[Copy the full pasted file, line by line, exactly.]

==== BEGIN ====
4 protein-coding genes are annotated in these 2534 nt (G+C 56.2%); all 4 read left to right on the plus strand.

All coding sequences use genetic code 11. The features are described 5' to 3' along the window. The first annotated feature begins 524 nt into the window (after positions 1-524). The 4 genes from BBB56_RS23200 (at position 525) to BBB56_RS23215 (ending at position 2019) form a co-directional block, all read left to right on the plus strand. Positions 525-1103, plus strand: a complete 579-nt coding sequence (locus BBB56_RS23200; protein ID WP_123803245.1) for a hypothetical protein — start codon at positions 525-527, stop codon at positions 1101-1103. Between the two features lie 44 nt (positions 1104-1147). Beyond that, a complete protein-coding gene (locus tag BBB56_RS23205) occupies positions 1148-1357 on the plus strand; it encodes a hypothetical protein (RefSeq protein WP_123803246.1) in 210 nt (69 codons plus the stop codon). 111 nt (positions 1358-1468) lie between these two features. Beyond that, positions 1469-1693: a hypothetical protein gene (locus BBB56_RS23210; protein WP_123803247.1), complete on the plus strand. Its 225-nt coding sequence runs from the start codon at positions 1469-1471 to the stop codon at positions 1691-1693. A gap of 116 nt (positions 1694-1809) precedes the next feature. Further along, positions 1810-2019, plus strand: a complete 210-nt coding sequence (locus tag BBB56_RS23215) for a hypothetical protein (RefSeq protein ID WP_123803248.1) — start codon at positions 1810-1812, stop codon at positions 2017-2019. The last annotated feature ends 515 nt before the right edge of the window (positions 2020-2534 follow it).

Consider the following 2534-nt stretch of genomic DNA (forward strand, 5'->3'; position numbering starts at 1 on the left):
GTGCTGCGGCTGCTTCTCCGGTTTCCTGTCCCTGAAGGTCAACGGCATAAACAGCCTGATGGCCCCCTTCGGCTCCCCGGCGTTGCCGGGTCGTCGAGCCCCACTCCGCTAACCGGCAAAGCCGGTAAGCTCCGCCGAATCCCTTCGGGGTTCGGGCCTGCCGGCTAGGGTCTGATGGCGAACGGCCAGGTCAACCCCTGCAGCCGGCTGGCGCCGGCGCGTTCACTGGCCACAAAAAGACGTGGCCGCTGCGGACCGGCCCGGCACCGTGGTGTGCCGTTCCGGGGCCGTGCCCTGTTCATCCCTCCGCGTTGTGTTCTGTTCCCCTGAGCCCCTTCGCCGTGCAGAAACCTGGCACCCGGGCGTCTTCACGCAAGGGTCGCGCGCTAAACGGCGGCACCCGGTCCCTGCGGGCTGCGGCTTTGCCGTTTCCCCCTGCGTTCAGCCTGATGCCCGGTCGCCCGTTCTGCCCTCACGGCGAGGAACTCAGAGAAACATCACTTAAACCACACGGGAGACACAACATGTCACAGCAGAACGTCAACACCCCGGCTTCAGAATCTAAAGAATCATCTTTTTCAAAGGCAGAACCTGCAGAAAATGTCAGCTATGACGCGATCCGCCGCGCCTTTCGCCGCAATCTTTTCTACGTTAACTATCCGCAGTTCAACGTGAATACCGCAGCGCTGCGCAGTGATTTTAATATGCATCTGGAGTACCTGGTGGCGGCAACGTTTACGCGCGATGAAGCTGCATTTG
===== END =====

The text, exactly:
4 protein-coding genes are annotated in these 2534 nt (G+C 56.2%); all 4 read left to right on the plus strand.

All coding sequences use genetic code 11. The features are described 5' to 3' along the window. The first annotated feature begins 524 nt into the window (after positions 1-524). The 4 genes from BBB56_RS23200 (at position 525) to BBB56_RS23215 (ending at position 2019) form a co-directional block, all read left to right on the plus strand. Positions 525-1103, plus strand: a complete 579-nt coding sequence (locus BBB56_RS23200; protein ID WP_123803245.1) for a hypothetical protein — start codon at positions 525-527, stop codon at positions 1101-1103. Between the two features lie 44 nt (positions 1104-1147). Beyond that, a complete protein-coding gene (locus tag BBB56_RS23205) occupies positions 1148-1357 on the plus strand; it encodes a hypothetical protein (RefSeq protein WP_123803246.1) in 210 nt (69 codons plus the stop codon). 111 nt (positions 1358-1468) lie between these two features. Beyond that, positions 1469-1693: a hypothetical protein gene (locus BBB56_RS23210; protein WP_123803247.1), complete on the plus strand. Its 225-nt coding sequence runs from the start codon at positions 1469-1471 to the stop codon at positions 1691-1693. A gap of 116 nt (positions 1694-1809) precedes the next feature. Further along, positions 1810-2019, plus strand: a complete 210-nt coding sequence (locus tag BBB56_RS23215) for a hypothetical protein (RefSeq protein ID WP_123803248.1) — start codon at positions 1810-1812, stop codon at positions 2017-2019. The last annotated feature ends 515 nt before the right edge of the window (positions 2020-2534 follow it).

Consider the following 2534-nt stretch of genomic DNA (forward strand, 5'->3'; position numbering starts at 1 on the left):
GTGCTGCGGCTGCTTCTCCGGTTTCCTGTCCCTGAAGGTCAACGGCATAAACAGCCTGATGGCCCCCTTCGGCTCCCCGGCGTTGCCGGGTCGTCGAGCCCCACTCCGCTAACCGGCAAAGCCGGTAAGCTCCGCCGAATCCCTTCGGGGTTCGGGCCTGCCGGCTAGGGTCTGATGGCGAACGGCCAGGTCAACCCCTGCAGCCGGCTGGCGCCGGCGCGTTCACTGGCCACAAAAAGACGTGGCCGCTGCGGACCGGCCCGGCACCGTGGTGTGCCGTTCCGGGGCCGTGCCCTGTTCATCCCTCCGCGTTGTGTTCTGTTCCCCTGAGCCCCTTCGCCGTGCAGAAACCTGGCACCCGGGCGTCTTCACGCAAGGGTCGCGCGCTAAACGGCGGCACCCGGTCCCTGCGGGCTGCGGCTTTGCCGTTTCCCCCTGCGTTCAGCCTGATGCCCGGTCGCCCGTTCTGCCCTCACGGCGAGGAACTCAGAGAAACATCACTTAAACCACACGGGAGACACAACATGTCACAGCAGAACGTCAACACCCCGGCTTCAGAATCTAAAGAATCATCTTTTTCAAAGGCAGAACCTGCAGAAAATGTCAGCTATGACGCGATCCGCCGCGCCTTTCGCCGCAATCTTTTCTACGTTAACTATCCGCAGTTCAACGTGAATACCGCAGCGCTGCGCAGTGATTTTAATATGCATCTGGAGTACCTGGTGGCGGCAACGTTTACGCGCGATGAAGCTGCATTTG